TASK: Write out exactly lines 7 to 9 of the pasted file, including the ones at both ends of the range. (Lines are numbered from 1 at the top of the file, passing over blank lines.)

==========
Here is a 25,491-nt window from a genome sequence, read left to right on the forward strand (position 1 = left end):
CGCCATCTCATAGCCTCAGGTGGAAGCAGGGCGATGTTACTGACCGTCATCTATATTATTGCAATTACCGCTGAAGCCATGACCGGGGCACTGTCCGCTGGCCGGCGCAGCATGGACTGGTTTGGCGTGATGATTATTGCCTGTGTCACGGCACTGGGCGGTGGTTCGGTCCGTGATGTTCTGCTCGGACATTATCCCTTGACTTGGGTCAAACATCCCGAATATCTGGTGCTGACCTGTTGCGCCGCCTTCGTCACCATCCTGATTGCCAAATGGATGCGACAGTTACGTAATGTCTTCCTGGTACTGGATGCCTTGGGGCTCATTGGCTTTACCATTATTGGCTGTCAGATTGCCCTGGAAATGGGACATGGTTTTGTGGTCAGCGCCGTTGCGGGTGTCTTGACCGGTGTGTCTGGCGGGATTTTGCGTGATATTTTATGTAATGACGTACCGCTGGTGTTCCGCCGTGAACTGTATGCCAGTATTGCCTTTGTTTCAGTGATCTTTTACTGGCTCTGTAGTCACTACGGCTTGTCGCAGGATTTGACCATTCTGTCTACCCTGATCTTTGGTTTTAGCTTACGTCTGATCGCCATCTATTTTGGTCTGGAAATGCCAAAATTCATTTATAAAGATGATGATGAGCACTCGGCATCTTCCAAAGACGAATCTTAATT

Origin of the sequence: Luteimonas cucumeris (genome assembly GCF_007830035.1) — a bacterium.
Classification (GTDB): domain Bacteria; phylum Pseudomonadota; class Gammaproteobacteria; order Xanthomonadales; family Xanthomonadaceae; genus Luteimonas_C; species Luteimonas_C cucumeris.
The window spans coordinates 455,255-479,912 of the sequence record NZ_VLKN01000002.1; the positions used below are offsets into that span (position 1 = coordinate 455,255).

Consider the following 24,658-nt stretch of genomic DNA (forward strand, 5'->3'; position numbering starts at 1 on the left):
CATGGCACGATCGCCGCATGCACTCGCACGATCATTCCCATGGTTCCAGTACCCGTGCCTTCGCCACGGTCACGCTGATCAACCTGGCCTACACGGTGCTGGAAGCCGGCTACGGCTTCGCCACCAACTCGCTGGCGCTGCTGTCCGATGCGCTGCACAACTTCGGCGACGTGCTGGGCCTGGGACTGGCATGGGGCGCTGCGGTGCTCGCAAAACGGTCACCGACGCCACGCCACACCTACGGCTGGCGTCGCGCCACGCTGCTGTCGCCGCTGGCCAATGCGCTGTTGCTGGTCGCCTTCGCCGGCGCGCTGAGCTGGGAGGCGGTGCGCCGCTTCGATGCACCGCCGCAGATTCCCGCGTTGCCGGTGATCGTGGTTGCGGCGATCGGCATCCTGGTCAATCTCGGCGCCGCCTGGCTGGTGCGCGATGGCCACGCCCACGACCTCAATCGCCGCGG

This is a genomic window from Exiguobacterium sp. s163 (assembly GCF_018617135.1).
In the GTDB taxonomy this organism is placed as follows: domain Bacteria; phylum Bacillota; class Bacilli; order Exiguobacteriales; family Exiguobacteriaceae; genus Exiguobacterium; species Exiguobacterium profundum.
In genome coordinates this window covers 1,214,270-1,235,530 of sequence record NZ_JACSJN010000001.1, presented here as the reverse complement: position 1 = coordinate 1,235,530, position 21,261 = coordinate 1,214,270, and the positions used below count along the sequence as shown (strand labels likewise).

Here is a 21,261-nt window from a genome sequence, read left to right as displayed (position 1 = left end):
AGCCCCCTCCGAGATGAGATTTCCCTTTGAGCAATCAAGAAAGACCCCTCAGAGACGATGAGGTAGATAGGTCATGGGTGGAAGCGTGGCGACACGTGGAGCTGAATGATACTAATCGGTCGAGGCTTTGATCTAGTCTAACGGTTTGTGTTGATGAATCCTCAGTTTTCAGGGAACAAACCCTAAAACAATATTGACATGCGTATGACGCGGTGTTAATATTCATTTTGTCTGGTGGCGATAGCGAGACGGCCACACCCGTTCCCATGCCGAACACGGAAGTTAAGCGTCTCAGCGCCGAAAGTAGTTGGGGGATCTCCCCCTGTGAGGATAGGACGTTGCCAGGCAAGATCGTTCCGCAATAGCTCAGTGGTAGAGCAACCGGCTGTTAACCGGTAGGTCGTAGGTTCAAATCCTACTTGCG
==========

CATGGCACGATCGCCGCATGCACTCGCACGATCATTCCCATGGTTCCAGTACCCGTGCCTTCGCCACGGTCACGCTGATCAACCTGGCCTACACGGTGCTGGAAGCCGGCTACGGCTTCGCCACCAACTCGCTGGCGCTGCTGTCCGATGCGCTGCACAACTTCGGCGACGTGCTGGGCCTGGGACTGGCATGGGGCGCTGCGGTGCTCGCAAAACGGTCACCGACGCCACGCCACACCTACGGCTGGCGTCGCGCCACGCTGCTGTCGCCGCTGGCCAATGCGCTGTTGCTGGTCGCCTTCGCCGGCGCGCTGAGCTGGGAGGCGGTGCGCCGCTTCGATGCACCGCCGCAGATTCCCGCGTTGCCGGTGATCGTGGTTGCGGCGATCGGCATCCTGGTCAATCTCGGCGCCGCCTGGCTGGTGCGCGATGGCCACGCCCACGACCTCAATCGCCGCGG

This is a genomic window from Exiguobacterium sp. s163 (assembly GCF_018617135.1).
In the GTDB taxonomy this organism is placed as follows: domain Bacteria; phylum Bacillota; class Bacilli; order Exiguobacteriales; family Exiguobacteriaceae; genus Exiguobacterium; species Exiguobacterium profundum.